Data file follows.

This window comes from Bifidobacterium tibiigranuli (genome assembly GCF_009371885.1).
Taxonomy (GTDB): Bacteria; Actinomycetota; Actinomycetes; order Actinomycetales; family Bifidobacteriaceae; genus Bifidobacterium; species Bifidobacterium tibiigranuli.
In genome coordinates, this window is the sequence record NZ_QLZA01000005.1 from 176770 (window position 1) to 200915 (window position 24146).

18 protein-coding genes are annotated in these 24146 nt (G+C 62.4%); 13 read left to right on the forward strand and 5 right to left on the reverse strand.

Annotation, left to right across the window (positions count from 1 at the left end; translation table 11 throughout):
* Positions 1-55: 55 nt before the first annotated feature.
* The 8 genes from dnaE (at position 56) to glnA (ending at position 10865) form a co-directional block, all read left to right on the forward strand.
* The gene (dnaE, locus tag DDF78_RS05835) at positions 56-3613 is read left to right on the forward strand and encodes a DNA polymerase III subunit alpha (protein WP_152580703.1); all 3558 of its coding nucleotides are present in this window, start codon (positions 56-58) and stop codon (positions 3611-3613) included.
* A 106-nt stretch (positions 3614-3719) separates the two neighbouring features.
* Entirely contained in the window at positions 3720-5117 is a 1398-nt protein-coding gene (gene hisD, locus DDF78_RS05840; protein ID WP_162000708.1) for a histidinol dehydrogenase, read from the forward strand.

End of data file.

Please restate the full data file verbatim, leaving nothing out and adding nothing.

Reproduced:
This window comes from Bifidobacterium tibiigranuli (genome assembly GCF_009371885.1).
Taxonomy (GTDB): Bacteria; Actinomycetota; Actinomycetes; order Actinomycetales; family Bifidobacteriaceae; genus Bifidobacterium; species Bifidobacterium tibiigranuli.
In genome coordinates, this window is the sequence record NZ_QLZA01000005.1 from 176770 (window position 1) to 200915 (window position 24146).

18 protein-coding genes are annotated in these 24146 nt (G+C 62.4%); 13 read left to right on the forward strand and 5 right to left on the reverse strand.

Annotation, left to right across the window (positions count from 1 at the left end; translation table 11 throughout):
* Positions 1-55: 55 nt before the first annotated feature.
* The 8 genes from dnaE (at position 56) to glnA (ending at position 10865) form a co-directional block, all read left to right on the forward strand.
* The gene (dnaE, locus tag DDF78_RS05835) at positions 56-3613 is read left to right on the forward strand and encodes a DNA polymerase III subunit alpha (protein WP_152580703.1); all 3558 of its coding nucleotides are present in this window, start codon (positions 56-58) and stop codon (positions 3611-3613) included.
* A 106-nt stretch (positions 3614-3719) separates the two neighbouring features.
* Entirely contained in the window at positions 3720-5117 is a 1398-nt protein-coding gene (gene hisD, locus DDF78_RS05840; protein ID WP_162000708.1) for a histidinol dehydrogenase, read from the forward strand.